“Tier One, as I see it, are the brands that are OE brands that have at least 5% market share, or closer to 10% in replacement market share,” explains Brandon Stotsenburg, vice president of automotive products at America Kenda Rubber. “The Tier Two are lower level aftermarket share brands that are also OE but are essentially the second brand within those Tier One brands, like Firestone, BFGoodrich and those companies, plus Pirelli and Hankook. Then it shades [into grey areas] relative to Tier Two. In the lower level of Tier Two, you have brands that are OE brands for those times the OEs are going for value, like Kumho, General, etc.,…so if you’re not in OE, you’re either Tier Three or Tier Four. But from a performance perspective and how products actually perform, it breaks out differently. There are definitely brands that have a higher level of performance, and the aftermarket channels recognize that and can reflect that back, like in light truck and CUV categories. Dealers and consumers will definitely see different performance characteristics with some of those brands. From my perspective, when I tell you that Kenda across all of its products offers a Tier One performance level at a Tier Three value price, it’s reflecting that second definition.”
He adds that with the strong research and development – including extensive comparative product testing – he’s confident in Kenda’s quality-at-a-value positioning to be a strong differentiator for the brand.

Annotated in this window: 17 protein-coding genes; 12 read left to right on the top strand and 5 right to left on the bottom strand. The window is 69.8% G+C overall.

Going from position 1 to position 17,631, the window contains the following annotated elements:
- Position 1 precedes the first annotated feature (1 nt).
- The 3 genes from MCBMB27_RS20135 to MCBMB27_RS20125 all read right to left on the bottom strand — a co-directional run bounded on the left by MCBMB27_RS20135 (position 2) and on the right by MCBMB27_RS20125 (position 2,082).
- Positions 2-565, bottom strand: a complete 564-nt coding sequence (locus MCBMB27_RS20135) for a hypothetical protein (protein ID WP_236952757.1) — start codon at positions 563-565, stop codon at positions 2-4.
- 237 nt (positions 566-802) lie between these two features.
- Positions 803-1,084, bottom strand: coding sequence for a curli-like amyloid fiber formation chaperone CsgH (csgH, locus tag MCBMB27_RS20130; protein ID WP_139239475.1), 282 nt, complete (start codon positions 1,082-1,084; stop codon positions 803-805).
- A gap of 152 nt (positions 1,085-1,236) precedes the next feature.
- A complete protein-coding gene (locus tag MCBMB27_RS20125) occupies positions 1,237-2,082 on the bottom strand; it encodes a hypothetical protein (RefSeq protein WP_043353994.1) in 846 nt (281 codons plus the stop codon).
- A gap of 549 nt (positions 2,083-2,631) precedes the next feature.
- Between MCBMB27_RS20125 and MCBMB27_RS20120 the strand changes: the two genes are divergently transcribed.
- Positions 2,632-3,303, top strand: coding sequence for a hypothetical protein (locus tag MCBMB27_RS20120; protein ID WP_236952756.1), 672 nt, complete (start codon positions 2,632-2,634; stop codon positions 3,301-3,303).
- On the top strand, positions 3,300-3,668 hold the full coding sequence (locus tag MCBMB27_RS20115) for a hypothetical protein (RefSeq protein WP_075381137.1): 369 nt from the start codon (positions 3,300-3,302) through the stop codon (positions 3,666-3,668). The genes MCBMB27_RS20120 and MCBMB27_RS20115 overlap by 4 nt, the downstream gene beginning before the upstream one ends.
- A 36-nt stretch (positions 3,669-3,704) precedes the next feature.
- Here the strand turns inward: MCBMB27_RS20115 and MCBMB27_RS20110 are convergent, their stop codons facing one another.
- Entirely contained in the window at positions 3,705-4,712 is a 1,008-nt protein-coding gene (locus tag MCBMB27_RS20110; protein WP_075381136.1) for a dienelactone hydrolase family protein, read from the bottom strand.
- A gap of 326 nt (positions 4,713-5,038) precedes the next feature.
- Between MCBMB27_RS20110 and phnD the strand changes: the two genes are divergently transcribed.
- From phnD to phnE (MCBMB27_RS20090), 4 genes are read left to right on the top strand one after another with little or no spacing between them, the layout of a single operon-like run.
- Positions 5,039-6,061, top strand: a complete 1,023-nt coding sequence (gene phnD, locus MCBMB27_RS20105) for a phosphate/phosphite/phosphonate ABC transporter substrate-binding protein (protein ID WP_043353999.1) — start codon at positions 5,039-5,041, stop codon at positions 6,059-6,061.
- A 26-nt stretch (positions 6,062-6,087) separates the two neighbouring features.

Indeed, Tire Review research conducted by the Babcox Research team shows that Tier Two brands have shown strong gains in perceived quality in the past three years.
CEAT’s Srivastava confirmed the findings of our survey with their own internal research: “When we blocked out all of the companies, and we looked at the trend over the past 20 years, Tier Two (or the middle tier) has expanded at the cost of Tier One and Tier Three. And that is where we want to be. We know we are competitively priced. We cannot be, from day one, a Bridgestone. At the same time, you want brand recognition. You want to support your product with a warranty, with technical support and you want to build a world-class product. So that is where we are and that is the segment that is growing fastest, even at the cost of Tier One.”
At the same time, Tier Three and some in Tier Four have U.S. teams hard at work to introduce and enhance their brands and overall product offering as more competitive. Andrew Hoit, vice president of sales and marketing with Tireco, producers of Milestar, Nankang and Westlake brands, has spent the past two years executing a clear strategy for growing the market positioning of the Tireco products in the United States. Hoit, along with James Yim of marketing agency Garbage Dream, have built a solid foundation with the goal of solidifying Tireco brands’ place as the best of the Tier Three options. Efforts include creating new websites, developing social media strategies to include a lifestyle blog and creating polished point-of-sale materials for dealers while expanding the depth and breadth of the product offering.